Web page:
The one and only test of a valid religious idea, doctrinal statement, spiritual experience or devotional practice [is] that it must lead directly to practical compassion. If your understanding of the divine [makes] you kinder, more empathetic and impelled you to express this sympathy in concrete acts of loving-kindness this [is] good theology. But if your notion of God [makes] you unkind, belligerent, cruel, or self-righteous, or if it [leads] you to kill in God’s name, it [is] bad theology.
Karen Armstrong, The Spiral Staircase
Nick Spencer, in his book Asylum and Immigration: A Christian Perspective on a Polarised Debate, talks about compassion for the vulnerable being the critical litmus test of a society’s social health – a truly sobering reminder of the state of our society’s declining social health, I thought. Spencer goes on to say that
a nation should be proud rather than grudging in its acceptance of the truly vulnerable, There are few higher callings than to clothe the naked, feed the hungry and house the homeless.
Some quotes from Desmond Tutu’s God Has a Dream: A Vision of Hope for Our Time.
On ‘a deep reverence’ for this world:
… all is ultimately holy ground and we should figuratively take off our shoes for it all has the potential to be ‘theophanic’ – to reveal the divine. Every shrub has the ability to be a burning bush and to offer us an encounter with the transcendent.
On a church that is too focused on the world to come:
A church that tries to pacify us, telling us not to concentrate on the things of this world but of the other, the next world, needs to be treated with withering scorn and contempt as being not only wholly irrelevant but actually blasphemous.
On prayer, government and the kingdom of God:
It is dangerous to pray, for an authentic spirituality is subversive of injustice. Oppressive and unjust governments should stop people from praying to God, should stop them from reading and meditating on the Bible, for these activities will constrain them to work for the establishment of God’s kingdom of justice, of peace, of laughter, of joy, of caring, of sharing, of reconciliation, of compassion.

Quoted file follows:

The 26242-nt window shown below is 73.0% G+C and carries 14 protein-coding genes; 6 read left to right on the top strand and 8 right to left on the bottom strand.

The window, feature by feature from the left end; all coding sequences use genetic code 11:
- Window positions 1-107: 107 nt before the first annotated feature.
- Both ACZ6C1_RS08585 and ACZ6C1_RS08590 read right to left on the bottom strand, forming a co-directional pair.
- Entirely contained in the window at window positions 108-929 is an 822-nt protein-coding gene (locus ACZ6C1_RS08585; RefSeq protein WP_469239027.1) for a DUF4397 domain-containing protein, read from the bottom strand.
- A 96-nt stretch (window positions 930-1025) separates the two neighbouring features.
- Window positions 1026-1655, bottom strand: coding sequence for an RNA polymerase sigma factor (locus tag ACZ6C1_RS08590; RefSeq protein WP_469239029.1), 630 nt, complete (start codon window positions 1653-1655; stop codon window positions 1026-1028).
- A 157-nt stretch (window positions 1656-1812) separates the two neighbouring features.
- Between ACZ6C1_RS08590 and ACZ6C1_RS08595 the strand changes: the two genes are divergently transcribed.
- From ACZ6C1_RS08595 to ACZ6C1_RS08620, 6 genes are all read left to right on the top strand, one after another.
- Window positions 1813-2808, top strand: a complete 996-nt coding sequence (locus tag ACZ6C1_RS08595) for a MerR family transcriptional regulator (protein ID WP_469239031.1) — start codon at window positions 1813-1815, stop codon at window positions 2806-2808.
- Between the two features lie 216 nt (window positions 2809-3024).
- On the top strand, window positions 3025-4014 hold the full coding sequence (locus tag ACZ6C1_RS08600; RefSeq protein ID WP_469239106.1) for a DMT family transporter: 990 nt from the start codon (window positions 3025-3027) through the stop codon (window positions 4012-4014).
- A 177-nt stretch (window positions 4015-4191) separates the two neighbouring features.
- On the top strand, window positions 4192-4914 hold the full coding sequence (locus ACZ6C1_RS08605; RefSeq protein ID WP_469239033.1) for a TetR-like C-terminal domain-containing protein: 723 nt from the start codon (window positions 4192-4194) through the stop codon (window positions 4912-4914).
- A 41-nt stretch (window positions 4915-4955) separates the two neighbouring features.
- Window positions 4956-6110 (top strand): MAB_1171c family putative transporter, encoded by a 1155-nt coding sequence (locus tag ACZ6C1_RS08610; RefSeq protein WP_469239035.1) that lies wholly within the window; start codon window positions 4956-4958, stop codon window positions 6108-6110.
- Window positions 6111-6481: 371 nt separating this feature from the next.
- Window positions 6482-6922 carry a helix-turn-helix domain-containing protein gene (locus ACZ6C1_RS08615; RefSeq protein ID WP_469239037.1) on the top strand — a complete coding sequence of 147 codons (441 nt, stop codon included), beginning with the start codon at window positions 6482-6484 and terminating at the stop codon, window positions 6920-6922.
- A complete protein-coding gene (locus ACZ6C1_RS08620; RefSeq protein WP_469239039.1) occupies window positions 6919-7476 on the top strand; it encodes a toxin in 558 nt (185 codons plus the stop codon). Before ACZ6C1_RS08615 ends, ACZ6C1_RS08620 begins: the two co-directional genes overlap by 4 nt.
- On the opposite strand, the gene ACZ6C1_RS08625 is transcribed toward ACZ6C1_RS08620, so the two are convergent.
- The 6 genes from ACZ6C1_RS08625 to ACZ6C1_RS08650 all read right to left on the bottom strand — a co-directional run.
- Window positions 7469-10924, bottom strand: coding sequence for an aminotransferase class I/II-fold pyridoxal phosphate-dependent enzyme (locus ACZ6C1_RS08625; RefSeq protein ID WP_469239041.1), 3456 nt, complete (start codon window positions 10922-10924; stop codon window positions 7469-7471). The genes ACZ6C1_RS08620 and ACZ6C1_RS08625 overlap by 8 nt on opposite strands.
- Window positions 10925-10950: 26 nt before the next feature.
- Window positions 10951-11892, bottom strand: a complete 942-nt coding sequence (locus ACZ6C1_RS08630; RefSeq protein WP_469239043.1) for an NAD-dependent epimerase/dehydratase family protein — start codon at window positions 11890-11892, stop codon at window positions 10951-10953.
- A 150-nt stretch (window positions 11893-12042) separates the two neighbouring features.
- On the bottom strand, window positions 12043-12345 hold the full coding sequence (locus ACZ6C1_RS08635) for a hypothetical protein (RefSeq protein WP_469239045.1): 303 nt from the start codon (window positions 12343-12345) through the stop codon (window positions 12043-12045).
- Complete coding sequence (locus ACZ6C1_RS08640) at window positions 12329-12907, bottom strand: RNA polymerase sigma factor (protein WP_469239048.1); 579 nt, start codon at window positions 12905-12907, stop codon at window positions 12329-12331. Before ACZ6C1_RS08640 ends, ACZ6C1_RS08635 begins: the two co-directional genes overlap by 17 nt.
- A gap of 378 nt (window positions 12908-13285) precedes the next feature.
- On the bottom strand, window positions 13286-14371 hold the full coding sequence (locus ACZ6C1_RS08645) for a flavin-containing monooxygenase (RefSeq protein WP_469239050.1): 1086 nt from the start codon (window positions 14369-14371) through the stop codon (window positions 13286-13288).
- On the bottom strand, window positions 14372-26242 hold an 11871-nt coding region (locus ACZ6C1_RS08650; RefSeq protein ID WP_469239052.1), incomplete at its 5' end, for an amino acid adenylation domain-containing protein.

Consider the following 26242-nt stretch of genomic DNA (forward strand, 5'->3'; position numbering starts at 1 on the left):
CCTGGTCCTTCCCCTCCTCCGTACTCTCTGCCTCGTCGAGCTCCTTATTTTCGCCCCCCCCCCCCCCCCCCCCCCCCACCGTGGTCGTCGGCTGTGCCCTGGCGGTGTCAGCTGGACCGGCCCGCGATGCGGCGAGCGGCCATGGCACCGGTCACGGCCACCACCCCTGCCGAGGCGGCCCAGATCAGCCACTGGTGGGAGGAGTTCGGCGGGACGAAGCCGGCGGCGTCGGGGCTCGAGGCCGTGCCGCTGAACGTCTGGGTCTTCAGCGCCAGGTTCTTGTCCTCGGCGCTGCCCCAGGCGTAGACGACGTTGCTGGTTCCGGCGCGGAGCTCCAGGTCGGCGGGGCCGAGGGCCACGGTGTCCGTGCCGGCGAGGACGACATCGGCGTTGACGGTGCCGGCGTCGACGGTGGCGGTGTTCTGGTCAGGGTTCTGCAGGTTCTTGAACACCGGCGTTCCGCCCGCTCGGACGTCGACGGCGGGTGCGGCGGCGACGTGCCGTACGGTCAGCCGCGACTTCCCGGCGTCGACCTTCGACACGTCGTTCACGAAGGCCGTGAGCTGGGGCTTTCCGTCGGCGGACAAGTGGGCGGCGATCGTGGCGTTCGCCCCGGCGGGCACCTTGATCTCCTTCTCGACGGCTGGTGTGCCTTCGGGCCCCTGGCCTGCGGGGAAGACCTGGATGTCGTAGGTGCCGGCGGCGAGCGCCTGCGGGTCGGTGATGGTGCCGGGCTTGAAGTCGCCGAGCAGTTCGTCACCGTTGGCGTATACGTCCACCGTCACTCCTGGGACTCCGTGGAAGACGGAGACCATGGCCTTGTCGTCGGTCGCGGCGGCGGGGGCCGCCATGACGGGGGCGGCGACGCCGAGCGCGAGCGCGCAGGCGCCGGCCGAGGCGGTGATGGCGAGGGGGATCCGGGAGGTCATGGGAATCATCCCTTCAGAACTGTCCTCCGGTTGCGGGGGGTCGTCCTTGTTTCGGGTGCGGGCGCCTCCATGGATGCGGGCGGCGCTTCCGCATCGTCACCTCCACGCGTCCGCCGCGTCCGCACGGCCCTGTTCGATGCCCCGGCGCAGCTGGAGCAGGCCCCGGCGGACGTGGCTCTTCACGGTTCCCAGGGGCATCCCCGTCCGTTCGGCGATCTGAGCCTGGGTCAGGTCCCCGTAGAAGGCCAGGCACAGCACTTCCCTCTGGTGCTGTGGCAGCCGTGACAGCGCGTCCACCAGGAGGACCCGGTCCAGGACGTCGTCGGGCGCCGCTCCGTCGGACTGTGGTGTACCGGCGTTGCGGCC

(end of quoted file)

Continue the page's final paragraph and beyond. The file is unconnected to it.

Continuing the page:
On peace, justice and terrorism:
… instability and despair in the third world lead to terrorism and instability in the first world. … there is no way in which we can win the war against terrorism as long as there are conditions that make people desperate. […] there is no peace without justice, and safety only comes when desperation ends.
Commenting on Isaiah 56:3-8, which talks about the inclusion of foreigners and eunuchs among God’s people, foreigners and eunuchs, that is, who keep the Sabbath and the covenant, Walter Brueggemann notes that:
the community welcomes members of any race or nation, any gender or social condition, so long as that person is defined by justice, mercy, and compassion, and not competition, achievement, production, or acquisition. (Sabbath as Resistance: Saying No to a Culture of Now)
Quite so! Brueggemann is also right, it seems to me, to suggest that this ‘stance of generous inclusiveness’ is a direct contradiction of the Mosaic rules in Deuteronomy 23:1-8. Isaiah’s words are an example of prophetic critique of Israel’s ancient traditions, the kind of critique that Jesus was to continue some centuries later.
Those who remember and keep Sabbath find they are less driven, less coerced, less frantic to meet deadlines, free to be, rather than to do.
Sabbath is not simply a pause. It is an occasion for reimagining all of social life away from coercion and competition to compassionate solidarity.
Walter Brueggemann, Sabbath as Resistance: Saying No to a Culture of Now
Prayer should move us to action, even if it simply makes us want to be more compassionate and faithful. Entering into a relationship with God will change us, will make us more loving, and will move us to act.
James Martin, The Jesuit Guide to (Almost) Everything: A Spirituality for Real Life